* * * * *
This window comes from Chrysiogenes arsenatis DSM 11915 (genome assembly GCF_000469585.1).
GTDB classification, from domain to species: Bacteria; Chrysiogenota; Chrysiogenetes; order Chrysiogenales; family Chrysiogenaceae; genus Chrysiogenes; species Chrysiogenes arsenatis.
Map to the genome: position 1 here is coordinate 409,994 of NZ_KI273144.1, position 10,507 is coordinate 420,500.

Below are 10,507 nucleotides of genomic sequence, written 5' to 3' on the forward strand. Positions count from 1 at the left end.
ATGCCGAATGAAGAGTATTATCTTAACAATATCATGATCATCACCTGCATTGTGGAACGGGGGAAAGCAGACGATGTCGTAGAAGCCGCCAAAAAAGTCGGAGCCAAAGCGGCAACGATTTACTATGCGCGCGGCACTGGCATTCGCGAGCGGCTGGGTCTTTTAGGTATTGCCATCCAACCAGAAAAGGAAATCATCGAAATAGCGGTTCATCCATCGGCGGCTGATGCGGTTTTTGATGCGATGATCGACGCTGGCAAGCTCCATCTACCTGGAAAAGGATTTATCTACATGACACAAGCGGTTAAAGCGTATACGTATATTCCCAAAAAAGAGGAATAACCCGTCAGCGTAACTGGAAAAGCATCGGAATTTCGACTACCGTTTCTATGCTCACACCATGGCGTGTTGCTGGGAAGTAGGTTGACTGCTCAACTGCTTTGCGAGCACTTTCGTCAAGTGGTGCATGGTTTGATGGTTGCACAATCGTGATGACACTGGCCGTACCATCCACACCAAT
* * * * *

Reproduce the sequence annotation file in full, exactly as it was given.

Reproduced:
This window comes from Chrysiogenes arsenatis DSM 11915 (genome assembly GCF_000469585.1).
GTDB classification, from domain to species: Bacteria; Chrysiogenota; Chrysiogenetes; order Chrysiogenales; family Chrysiogenaceae; genus Chrysiogenes; species Chrysiogenes arsenatis.
Map to the genome: position 1 here is coordinate 409,994 of NZ_KI273144.1, position 10,507 is coordinate 420,500.

Below are 10,507 nucleotides of genomic sequence, written 5' to 3' on the forward strand. Positions count from 1 at the left end.
ATGCCGAATGAAGAGTATTATCTTAACAATATCATGATCATCACCTGCATTGTGGAACGGGGGAAAGCAGACGATGTCGTAGAAGCCGCCAAAAAAGTCGGAGCCAAAGCGGCAACGATTTACTATGCGCGCGGCACTGGCATTCGCGAGCGGCTGGGTCTTTTAGGTATTGCCATCCAACCAGAAAAGGAAATCATCGAAATAGCGGTTCATCCATCGGCGGCTGATGCGGTTTTTGATGCGATGATCGACGCTGGCAAGCTCCATCTACCTGGAAAAGGATTTATCTACATGACACAAGCGGTTAAAGCGTATACGTATATTCCCAAAAAAGAGGAATAACCCGTCAGCGTAACTGGAAAAGCATCGGAATTTCGACTACCGTTTCTATGCTCACACCATGGCGTGTTGCTGGGAAGTAGGTTGACTGCTCAACTGCTTTGCGAGCACTTTCGTCAAGTGGTGCATGGTTTGATGGTTGCACAATCGTGATGACACTGGCCGTACCATCCACACCAAT